[Skip to Content]

19 February 2015

Poverty and inequality is the single most important issue for evangelical voters, new survey shows

Poverty and inequality is the single most important issue for evangelical voters, new survey shows

Poverty and inequality will be the most important issue facing the UK for evangelicals considering who to vote for at the general election in May.

While immigration is the issue of highest concern for the majority of voters, the Evangelical Alliance's Faith in Politics? report released today shows 32 per cent ranked poverty and inequality top.

The survey, which questioned more than 2,000 evangelicals on their political views, also found evangelicals are more engaged with politics than the average person –94 per cent answered that they are "certain" or "likely" to vote.

Despite this, disillusionment is high with respondents. Less than one in 10 think that politicians can be trusted to keep their manifesto promises, and half of respondents say they are less likely to believe a politicians today than five years ago.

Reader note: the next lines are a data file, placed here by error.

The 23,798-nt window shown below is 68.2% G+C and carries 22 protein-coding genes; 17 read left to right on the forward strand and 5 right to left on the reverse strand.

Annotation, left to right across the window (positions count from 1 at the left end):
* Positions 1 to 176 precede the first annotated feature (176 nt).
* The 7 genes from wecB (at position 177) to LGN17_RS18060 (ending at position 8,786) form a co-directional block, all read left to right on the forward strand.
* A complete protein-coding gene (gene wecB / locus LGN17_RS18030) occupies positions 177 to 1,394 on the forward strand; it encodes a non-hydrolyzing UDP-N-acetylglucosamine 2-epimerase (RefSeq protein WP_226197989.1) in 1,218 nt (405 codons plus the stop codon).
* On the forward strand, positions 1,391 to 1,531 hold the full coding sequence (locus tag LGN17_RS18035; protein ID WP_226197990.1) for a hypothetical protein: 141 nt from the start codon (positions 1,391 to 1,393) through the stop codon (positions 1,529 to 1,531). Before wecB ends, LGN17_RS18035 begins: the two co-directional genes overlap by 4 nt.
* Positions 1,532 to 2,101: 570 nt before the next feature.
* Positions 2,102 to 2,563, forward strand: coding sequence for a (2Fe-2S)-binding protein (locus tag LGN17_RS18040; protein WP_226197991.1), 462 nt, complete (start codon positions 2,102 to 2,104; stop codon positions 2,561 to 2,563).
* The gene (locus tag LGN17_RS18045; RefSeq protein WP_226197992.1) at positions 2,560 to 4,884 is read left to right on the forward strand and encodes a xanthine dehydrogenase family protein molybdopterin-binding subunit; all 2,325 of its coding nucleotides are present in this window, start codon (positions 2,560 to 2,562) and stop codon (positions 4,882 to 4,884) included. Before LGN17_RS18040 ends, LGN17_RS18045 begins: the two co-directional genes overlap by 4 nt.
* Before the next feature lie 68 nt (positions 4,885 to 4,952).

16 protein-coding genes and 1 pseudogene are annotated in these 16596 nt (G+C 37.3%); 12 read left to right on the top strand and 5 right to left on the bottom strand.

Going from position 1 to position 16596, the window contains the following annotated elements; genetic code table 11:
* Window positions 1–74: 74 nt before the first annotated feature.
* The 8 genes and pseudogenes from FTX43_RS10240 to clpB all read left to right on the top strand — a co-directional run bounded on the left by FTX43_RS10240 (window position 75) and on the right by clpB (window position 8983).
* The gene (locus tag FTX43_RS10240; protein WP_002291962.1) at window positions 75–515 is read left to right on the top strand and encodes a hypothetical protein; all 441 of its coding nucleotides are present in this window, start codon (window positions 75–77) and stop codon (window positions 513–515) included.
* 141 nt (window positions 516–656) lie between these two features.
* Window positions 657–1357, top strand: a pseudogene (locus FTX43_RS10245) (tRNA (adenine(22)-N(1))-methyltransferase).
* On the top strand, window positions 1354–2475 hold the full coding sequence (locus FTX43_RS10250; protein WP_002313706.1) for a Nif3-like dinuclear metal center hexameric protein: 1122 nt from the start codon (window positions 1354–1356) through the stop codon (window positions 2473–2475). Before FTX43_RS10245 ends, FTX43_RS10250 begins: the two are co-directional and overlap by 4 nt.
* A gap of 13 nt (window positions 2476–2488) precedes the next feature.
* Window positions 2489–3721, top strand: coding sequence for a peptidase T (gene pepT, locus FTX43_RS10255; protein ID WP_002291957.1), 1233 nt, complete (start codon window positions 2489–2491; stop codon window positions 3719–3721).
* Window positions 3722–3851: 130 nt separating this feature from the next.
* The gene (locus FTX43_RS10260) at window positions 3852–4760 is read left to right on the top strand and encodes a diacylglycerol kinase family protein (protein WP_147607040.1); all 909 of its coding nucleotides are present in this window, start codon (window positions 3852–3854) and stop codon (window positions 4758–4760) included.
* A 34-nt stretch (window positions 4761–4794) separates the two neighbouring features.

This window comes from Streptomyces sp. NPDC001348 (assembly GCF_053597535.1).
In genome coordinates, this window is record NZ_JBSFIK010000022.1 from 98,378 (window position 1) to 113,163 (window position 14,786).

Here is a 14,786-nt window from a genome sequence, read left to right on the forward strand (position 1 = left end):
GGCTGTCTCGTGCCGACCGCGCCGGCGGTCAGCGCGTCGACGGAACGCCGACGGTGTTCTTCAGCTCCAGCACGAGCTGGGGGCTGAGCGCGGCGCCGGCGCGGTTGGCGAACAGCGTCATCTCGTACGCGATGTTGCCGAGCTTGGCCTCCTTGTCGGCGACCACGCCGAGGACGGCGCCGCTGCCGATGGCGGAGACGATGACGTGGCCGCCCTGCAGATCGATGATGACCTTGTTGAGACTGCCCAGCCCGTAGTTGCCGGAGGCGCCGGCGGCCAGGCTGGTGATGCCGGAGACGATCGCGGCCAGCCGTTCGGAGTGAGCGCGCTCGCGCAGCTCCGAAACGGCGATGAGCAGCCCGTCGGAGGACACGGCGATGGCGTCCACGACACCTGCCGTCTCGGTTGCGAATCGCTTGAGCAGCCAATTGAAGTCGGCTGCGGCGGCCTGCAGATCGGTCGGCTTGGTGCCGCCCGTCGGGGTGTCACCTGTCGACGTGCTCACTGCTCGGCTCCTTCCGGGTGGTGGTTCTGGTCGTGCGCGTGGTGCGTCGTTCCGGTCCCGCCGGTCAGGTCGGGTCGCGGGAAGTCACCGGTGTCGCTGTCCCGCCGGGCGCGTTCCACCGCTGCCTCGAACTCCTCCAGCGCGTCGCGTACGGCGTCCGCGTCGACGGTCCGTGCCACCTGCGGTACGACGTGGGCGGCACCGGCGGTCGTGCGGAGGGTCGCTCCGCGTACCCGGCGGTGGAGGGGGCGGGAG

Dr Dave Landrum, advocacy director at the Evangelical Alliance, said: "Evangelical Christians are passionate about politics that works for the good of all of society, and when it comes to voting they're not going to be backing the party which just benefits themselves the most."

In fact, political ties have changed among this group since 2010, with support for both UKIP and The Green Party increasing drastically, from one per cent in 2010 for The Green Party rising to 12 per cent, and from 2 per cent to 12 per cent for UKIP.

Support for the Conservatives has declined by nearly a third, while Liberal Democrats lost half of their support.

The Labour Party now has the highest level of support, back by 31 per cent of evangelicals.

Dr Landrum recognised that the issues concerning evangelicals are quite different from the issues that concern the general public.

"Evangelicals care far more about poverty than immigration. With around two million across the UK this is a section of society that the politicians cannot ignore. No party has this vote in their pocket and there are aspects of all parties that attract as well as deter evangelical voters.

"The high level of engagement contrasts with a high degree of distrust in politicians and their promises. Many commented that the redefinition of marriage had badly damaged their view of politics."

He concluded: "It's time for politicians to rebuild trust with all voters, but in the coming months evangelical voters are likely to be wary of grand promises made by any of the political parties."

Read the Faith in Politics? report in full at www.eauk.org/surveys.